TV Advertising's Tipping Point
Change is in the air, and I don't mean the weather.
Last week at the annual convention of the Advertising Research Foundation (ARF), dubbed Re:Think 2011, both Nielsen Catalina Solutions and Kantar Media Research announced new media analytics solutions that I found extremely interesting for a number of reasons.
Nielsen Catalina, a partnership between the ratings mega-provider and a leading loyalty-marketing firm, proposed a new model for measuring TV audiences based on viewer-purchaser behavior, replacing demographics-based ratings (more on that in a moment). Kantar introduced a similar product, connecting set-top box and consumer-purchase data to try to help marketers better target their ads.
You may know that each of these solutions shares more than a few characteristics with that provided by my firm, TRA. Not that I'm even a little bit surprised.
The television advertising measurement system has been broken for a long time. Television remains the biggest ad bucket around, at more than $70 billion, yet there's never been a way for advertisers to measure the effectiveness of their ads outside of survey work and econometric modeling. There's never been a good way to know whether those exposed to ads are buying products, especially in the world of time-shifted viewing.
Until fairly recently, all any marketer had to go on was a hope and a prayer, tied to an age- and sex-driven demographic segment.
We've suspected those demos to be obsolete for a while now. But it wasn't until this week that CBS Research head David Poltrack confirmed the industry's worst fears. Age and sex, which have driven market segmentation for television advertising since its inception, have absolutely no correlation with ad effectiveness, he reported in his address to the ARF. And while set-top-box data may provide more granular ratings, it's the matching to other databases that enables media buying and selling based on actual consumer behavior. Forrester, Delaney, Deutsche Bank, and Needham have stated as much in recent industry reports.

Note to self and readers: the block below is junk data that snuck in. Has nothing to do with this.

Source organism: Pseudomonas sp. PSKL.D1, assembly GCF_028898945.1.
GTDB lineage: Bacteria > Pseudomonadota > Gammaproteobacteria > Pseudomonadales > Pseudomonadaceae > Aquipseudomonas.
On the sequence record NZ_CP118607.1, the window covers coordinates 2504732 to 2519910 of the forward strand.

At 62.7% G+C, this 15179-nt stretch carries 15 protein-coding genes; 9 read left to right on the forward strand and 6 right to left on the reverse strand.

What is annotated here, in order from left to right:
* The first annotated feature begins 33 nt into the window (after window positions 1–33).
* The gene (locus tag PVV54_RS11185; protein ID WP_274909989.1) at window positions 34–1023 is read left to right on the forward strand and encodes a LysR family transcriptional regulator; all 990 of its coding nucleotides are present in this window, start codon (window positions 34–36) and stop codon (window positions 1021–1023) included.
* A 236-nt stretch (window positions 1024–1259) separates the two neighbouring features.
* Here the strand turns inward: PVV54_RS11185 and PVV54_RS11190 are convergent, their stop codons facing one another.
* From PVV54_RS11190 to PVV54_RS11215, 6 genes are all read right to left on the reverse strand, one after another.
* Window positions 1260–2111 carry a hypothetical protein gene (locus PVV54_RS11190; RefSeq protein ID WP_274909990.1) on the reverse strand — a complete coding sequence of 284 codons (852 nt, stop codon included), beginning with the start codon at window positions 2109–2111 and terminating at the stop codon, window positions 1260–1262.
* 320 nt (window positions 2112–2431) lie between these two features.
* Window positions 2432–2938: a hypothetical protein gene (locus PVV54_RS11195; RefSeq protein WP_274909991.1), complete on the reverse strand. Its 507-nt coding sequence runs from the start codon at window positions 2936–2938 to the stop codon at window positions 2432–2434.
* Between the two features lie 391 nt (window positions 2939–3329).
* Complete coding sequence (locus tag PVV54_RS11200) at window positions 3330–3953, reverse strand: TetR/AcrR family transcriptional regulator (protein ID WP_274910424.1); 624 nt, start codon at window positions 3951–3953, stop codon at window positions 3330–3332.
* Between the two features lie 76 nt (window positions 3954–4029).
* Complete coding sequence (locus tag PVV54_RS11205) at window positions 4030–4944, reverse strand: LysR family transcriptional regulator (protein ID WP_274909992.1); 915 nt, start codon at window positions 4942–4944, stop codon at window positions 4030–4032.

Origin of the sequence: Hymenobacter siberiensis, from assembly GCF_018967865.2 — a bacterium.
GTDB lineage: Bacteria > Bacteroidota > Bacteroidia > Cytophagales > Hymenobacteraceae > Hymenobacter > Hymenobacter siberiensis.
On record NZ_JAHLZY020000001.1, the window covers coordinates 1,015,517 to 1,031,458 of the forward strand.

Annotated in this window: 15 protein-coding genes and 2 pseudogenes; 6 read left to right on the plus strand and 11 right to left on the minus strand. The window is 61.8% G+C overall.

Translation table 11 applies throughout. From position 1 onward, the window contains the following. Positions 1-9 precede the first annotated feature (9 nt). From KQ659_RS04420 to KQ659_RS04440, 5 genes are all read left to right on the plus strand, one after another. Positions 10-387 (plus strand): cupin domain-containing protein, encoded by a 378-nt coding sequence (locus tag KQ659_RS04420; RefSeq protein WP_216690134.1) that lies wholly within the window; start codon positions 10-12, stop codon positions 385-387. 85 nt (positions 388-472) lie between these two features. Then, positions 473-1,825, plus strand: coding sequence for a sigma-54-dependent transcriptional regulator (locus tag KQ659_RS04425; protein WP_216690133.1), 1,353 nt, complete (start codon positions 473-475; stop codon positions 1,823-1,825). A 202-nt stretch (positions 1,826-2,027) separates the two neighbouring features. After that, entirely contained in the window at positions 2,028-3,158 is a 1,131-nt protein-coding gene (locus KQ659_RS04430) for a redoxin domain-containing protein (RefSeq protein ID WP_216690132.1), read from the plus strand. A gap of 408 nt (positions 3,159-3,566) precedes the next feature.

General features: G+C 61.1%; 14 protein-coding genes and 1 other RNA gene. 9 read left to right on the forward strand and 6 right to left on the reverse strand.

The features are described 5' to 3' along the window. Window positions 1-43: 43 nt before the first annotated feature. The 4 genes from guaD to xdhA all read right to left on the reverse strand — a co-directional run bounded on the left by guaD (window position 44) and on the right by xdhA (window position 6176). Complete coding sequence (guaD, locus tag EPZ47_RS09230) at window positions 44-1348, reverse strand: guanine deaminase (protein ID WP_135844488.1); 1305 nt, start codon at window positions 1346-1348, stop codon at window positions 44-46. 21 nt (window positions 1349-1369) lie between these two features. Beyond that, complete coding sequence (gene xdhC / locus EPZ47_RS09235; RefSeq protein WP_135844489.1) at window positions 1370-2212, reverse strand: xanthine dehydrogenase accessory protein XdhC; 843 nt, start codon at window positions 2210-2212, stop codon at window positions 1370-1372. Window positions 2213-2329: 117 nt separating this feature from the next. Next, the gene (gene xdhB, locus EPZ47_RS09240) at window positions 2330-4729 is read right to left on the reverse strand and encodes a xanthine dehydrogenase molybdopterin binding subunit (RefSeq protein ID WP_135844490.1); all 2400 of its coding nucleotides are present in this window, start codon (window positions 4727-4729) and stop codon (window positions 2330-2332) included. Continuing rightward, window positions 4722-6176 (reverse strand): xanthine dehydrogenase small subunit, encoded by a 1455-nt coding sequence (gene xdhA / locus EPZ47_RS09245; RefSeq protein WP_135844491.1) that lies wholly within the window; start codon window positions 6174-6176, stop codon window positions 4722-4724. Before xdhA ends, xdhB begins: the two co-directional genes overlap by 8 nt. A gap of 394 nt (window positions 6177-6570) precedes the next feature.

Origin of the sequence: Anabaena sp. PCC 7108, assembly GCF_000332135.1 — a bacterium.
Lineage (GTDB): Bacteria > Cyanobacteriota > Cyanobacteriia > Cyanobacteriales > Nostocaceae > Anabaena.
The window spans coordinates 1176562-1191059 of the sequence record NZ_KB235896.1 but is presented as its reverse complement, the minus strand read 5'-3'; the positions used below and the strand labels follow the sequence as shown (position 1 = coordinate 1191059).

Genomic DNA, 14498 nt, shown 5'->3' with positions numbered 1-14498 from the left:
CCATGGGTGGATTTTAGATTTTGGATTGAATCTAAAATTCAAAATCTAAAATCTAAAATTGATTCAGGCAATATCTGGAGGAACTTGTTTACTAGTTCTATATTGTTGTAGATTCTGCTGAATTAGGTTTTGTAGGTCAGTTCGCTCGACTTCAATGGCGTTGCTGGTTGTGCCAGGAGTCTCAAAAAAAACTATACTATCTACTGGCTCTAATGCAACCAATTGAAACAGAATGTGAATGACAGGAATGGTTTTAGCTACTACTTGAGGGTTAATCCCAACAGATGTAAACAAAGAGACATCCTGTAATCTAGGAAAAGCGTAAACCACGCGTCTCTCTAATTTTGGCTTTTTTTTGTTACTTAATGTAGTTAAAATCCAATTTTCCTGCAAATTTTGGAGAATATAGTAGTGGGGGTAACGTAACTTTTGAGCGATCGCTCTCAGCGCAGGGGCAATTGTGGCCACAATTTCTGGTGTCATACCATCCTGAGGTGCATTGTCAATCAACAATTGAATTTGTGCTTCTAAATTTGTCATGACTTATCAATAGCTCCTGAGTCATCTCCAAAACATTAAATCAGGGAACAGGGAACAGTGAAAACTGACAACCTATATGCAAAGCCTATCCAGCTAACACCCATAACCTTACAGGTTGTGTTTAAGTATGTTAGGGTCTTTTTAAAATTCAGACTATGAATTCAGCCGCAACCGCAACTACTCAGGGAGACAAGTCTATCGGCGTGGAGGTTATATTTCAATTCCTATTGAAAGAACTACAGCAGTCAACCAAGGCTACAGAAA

It's no coincidence that the TV industry is finally converging in the direction of ROI-driven, measurable, data-centric analytics solutions for audience measurement and targeting. Because to fix television advertising, the industry has to concede that it really isn't just about "ratings" anymore; it's about helping marketers target the right programs and networks, and finding the right audience for their products.
So the industry should continue using age and sex demo ratings, but supplement those with purchaser information to find the right audience and drive ROI.
It's an interesting pivot point for the media-measurement world, and an exciting validation of the analytics approach only a few of us have been touting for several years. Does the entrance of Nielsen and Kantar change the game now that the big boys have arrived? Sure. But as a lifelong street ball player, I know that there's nothing as sweet as getting an elbow in the eye and still winning the game.
So while the new players are talking the talk and making the mistakes that new players do, watch as networks and advertisers "action" data from the existing players to actually make money (aka sell more ads and sell more products).